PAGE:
The McKinley Bridge Bikeway features a 2,600-ft. long by 14-ft. wide cantilevered lane that is completely separated from vehicular traffic lanes. Offering dramatic views of the Mississippi River and downtown St. Louis, the bikeway is the most unique and distinctive feature of the reconstructed bridge that was reopened for vehicular traffic last November after being closed since 2001. The McKinley Bridge Bikeway is only the second bicycle/pedestrian bridge to open over the Mississippi River in St. Louis, preceded by the historic Old Chain of Rocks Bridge.

“In just a few short years, I have seen an important change in residents’ attitudes about bicycle trails and lanes,” said St. Louis City Mayor Francis G. Slay. “What was suspicion and resistance five years ago is now enthusiastic support. A nearby trail is viewed – and, more importantly for our physical fitness, used – as an important amenity for City neighborhoods.”

Bike St. Louis Expands Commuting Options

The Bike St. Louis program is operated by the Great Rivers Greenway District in partnership with the City of St. Louis and a variety of bicyclist advocacy organizations. The goal of the project is to develop a regional network of on-street bicycle lanes that provide safe and direct routes to the area’s major employment, residential, cultural and recreational amenities.

The newest 57 miles of on-street routes are the first major expansion of the Bike St. Louis network since 2005, when the first 20 miles of continuous on-street bicycle routes were dedicated and connected downtown St. Louis to surrounding neighborhoods. Nearly 50 miles of the expanded Bike St. Louis routes are located in the City of St. Louis.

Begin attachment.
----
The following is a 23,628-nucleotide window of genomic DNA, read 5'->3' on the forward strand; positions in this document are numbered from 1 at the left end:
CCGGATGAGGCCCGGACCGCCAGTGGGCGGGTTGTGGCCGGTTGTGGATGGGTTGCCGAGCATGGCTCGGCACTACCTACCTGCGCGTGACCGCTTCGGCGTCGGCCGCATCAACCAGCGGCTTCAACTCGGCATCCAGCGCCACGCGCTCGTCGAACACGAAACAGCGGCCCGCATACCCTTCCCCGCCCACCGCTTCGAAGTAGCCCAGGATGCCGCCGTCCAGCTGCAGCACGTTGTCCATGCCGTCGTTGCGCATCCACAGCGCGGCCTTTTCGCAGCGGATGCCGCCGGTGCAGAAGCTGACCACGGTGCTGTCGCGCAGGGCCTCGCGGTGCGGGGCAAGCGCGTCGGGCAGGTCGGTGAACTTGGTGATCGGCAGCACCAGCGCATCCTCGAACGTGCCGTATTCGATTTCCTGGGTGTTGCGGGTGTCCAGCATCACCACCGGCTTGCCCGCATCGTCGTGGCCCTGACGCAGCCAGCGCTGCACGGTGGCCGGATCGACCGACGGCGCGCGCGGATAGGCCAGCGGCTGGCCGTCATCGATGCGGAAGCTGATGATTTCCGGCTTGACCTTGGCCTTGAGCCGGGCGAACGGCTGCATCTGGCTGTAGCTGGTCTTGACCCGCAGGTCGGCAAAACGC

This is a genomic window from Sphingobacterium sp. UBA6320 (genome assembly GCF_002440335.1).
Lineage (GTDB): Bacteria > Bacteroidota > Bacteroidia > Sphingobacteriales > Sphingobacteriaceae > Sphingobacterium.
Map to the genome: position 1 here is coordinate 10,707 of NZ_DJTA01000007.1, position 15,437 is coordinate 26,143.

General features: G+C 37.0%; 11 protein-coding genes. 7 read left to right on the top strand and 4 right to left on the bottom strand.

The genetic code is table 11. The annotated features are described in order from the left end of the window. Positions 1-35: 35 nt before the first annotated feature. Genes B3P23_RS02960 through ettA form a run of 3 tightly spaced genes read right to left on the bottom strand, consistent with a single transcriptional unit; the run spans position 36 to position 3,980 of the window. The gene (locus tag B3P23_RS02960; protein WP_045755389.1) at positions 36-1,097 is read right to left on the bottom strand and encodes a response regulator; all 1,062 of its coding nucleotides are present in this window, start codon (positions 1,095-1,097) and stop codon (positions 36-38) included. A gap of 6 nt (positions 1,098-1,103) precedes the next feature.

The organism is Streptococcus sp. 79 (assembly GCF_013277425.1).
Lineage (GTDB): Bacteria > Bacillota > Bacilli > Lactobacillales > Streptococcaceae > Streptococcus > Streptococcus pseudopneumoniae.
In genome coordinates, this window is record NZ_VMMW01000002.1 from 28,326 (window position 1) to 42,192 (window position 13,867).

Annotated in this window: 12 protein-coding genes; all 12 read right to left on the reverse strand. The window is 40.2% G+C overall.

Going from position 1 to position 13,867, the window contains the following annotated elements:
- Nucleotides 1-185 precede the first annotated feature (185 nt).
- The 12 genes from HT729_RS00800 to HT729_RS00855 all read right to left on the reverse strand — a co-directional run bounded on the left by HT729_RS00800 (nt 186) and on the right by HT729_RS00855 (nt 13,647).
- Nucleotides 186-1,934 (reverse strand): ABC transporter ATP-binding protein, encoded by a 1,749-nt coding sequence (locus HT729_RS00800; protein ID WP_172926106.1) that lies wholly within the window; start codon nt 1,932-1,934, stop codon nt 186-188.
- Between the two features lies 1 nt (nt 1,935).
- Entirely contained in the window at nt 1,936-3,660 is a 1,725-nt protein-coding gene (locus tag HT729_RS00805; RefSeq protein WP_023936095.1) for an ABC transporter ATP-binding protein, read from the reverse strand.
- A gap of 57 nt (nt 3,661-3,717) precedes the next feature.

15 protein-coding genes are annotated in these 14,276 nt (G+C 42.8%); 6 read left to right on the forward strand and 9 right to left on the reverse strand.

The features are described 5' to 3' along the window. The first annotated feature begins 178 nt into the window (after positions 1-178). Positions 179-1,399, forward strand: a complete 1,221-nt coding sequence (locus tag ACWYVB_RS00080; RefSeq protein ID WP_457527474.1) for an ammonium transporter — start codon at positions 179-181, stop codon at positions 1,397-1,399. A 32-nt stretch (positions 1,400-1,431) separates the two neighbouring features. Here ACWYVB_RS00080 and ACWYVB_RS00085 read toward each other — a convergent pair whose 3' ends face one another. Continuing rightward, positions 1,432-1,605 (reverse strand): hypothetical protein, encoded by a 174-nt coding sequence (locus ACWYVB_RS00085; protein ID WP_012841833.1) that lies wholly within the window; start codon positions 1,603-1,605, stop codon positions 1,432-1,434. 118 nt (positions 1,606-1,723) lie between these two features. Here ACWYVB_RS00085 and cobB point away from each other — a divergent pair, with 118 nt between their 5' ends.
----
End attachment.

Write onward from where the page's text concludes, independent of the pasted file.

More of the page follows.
“The Great Rivers Greenway District has demonstrated its commitment to the Bike St. Louis program by making the expansion of routes throughout the region a top priority,” said Joe Torrisi, President of the Missouri Bicycle Federation. “The routes are well-designed to make bicycle commuting as convenient as possible, while choosing streets that are best equipped to accommodate shared lanes.”

Safe Bicycling Posters Promote Awareness

With Bike St. Louis connections to St. Louis’ mass transit system, residents and visitors have many options for multi-modal travel to a variety of destinations. The new routes make it easy for people who choose to bicycle the entire distance to work. For those who prefer to bicycle to a MetroLink train station or MetroBus stop, bicycles can be transported to their final destination at no extra charge. Bicycle carriers are provided on every MetroBus in St. Louis City and County and MetroLink trains have designated cars for bicycles.